Obligatory comment: Apple is still crushing it and will have phenomenal earnings and profits for years, if not decades. That out of the way...
Apple failed today. For the first time in about 10 years, they held a press event where the butt hurt was almost palpable before the last white on black slide was complete. The biggest problem is this product announcement fell victim to the exact same problem that everyone else in the industry has suffered with for years, and I hope Apple is able to correct course immediately. That problem is the obsession with numbers.Quick, excluding all iOS 5 features already announced, what's one new feature that Apple announced today? Find my friends? Siri? You can count them on one hand, and still have room for a wicked pinky ring. But then why did the conference go on for as long as it did? Apple spent an enormous amount of time covering chipsets, download speeds, talk times and lots of other nitty gritty. Boooooooorring.There's a rule in publishing that says for every equation you have in you book, cut your total sales by 10%. Apple used to understand the corollary about new product announcements... Numbers = death. There's nothing sexy, inspirational or engrossing about numbers and specs. They do not connect to users, or encourage people to create new experiences. And, worst of all, there's nothing unique about them to your platform, where people now get to compare in what they think is an objective way column a and column b. Congrats, even if you took the lead, you're now in a race you don't want to be in.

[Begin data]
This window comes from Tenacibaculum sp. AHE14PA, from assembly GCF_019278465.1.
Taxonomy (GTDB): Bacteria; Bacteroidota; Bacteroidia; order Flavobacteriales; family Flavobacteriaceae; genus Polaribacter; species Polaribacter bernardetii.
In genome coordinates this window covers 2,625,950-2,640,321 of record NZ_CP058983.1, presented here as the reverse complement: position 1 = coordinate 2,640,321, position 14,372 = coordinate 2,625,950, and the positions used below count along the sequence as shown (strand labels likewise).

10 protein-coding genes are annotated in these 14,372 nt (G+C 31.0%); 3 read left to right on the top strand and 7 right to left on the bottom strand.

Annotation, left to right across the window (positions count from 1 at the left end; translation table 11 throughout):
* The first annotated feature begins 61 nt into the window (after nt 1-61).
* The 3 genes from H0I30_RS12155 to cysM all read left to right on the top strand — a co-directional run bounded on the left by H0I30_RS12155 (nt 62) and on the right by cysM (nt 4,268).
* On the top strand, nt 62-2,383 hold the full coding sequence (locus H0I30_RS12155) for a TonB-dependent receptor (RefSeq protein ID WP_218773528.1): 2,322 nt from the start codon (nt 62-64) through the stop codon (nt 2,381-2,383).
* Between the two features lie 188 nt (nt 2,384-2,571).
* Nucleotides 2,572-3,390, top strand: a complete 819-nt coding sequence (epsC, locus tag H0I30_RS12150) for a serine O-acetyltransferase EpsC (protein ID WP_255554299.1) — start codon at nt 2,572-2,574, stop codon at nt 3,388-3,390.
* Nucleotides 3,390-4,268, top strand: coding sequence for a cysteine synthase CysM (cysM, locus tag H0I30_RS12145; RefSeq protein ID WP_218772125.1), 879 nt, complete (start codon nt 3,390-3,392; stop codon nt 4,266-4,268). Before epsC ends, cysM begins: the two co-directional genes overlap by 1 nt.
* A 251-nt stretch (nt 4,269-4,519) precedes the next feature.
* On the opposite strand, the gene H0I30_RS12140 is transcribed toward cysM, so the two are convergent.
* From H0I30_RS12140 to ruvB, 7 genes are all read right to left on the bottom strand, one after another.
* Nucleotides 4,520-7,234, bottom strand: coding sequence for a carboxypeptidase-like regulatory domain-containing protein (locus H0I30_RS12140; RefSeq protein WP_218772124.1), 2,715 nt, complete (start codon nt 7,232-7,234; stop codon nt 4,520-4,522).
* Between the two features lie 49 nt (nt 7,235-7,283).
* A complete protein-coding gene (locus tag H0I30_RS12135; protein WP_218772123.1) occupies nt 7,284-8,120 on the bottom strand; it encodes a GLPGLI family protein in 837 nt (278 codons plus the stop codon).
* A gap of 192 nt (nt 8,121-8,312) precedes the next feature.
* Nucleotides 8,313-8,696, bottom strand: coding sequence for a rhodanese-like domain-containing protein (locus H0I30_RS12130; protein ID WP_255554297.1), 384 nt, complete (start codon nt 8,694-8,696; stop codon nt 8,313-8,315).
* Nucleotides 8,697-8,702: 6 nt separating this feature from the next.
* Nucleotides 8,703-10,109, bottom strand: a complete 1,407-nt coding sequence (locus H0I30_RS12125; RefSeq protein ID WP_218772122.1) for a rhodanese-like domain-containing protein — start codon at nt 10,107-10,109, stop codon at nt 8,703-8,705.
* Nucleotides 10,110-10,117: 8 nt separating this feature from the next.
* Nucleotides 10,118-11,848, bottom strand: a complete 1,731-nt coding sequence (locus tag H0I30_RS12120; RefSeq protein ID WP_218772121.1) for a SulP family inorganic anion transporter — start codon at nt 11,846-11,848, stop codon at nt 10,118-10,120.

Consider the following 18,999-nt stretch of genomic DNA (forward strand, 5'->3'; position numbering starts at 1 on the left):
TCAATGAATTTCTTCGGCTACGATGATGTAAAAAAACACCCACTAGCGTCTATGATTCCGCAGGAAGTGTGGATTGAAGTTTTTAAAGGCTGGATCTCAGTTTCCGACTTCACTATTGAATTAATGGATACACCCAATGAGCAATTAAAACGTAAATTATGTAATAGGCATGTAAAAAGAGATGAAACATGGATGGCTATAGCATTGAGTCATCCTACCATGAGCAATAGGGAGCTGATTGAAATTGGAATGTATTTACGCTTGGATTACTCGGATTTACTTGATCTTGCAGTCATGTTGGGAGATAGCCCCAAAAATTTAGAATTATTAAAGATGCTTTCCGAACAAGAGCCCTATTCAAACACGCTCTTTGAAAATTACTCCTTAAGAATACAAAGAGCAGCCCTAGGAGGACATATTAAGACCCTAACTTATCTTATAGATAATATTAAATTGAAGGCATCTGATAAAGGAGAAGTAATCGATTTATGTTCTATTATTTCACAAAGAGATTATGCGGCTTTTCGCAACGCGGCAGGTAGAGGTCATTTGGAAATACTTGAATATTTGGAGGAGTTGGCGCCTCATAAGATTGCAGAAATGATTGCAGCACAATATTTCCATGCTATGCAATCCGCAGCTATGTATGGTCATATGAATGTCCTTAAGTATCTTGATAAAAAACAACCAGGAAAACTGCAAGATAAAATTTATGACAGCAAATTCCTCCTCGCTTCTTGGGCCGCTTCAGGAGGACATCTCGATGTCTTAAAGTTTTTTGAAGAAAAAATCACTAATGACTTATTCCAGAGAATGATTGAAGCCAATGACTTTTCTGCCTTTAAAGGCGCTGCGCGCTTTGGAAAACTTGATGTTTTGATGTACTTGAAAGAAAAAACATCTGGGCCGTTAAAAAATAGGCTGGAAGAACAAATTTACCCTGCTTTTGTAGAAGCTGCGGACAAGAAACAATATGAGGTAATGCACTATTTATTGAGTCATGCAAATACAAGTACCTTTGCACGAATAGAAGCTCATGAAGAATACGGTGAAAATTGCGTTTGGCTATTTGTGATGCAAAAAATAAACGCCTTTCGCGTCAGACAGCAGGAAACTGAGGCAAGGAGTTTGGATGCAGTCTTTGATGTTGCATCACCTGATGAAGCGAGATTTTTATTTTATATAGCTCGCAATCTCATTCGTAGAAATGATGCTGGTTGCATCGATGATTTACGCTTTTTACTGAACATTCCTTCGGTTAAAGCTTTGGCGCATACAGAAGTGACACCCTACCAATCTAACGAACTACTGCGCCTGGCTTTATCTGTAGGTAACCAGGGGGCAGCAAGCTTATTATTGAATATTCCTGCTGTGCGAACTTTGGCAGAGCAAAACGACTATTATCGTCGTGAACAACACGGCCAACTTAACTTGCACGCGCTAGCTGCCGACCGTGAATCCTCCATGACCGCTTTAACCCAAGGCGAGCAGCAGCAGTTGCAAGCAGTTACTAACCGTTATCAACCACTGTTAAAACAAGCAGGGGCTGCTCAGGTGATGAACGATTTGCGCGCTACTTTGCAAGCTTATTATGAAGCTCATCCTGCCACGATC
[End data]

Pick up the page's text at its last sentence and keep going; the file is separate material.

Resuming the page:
Apple got to where they are by being completely the opposite of numbers - inspiration, style, image. The numbers were always good (sometimes great), but they only served to support the larger vision that they were selling - if you bought Apple products, you were this kind of person. Now it is, if you buy an iPhone 4S, you have got something that has an A5 chip in it. That is not how they will win.
It's snarky, but this image sums it up nicely: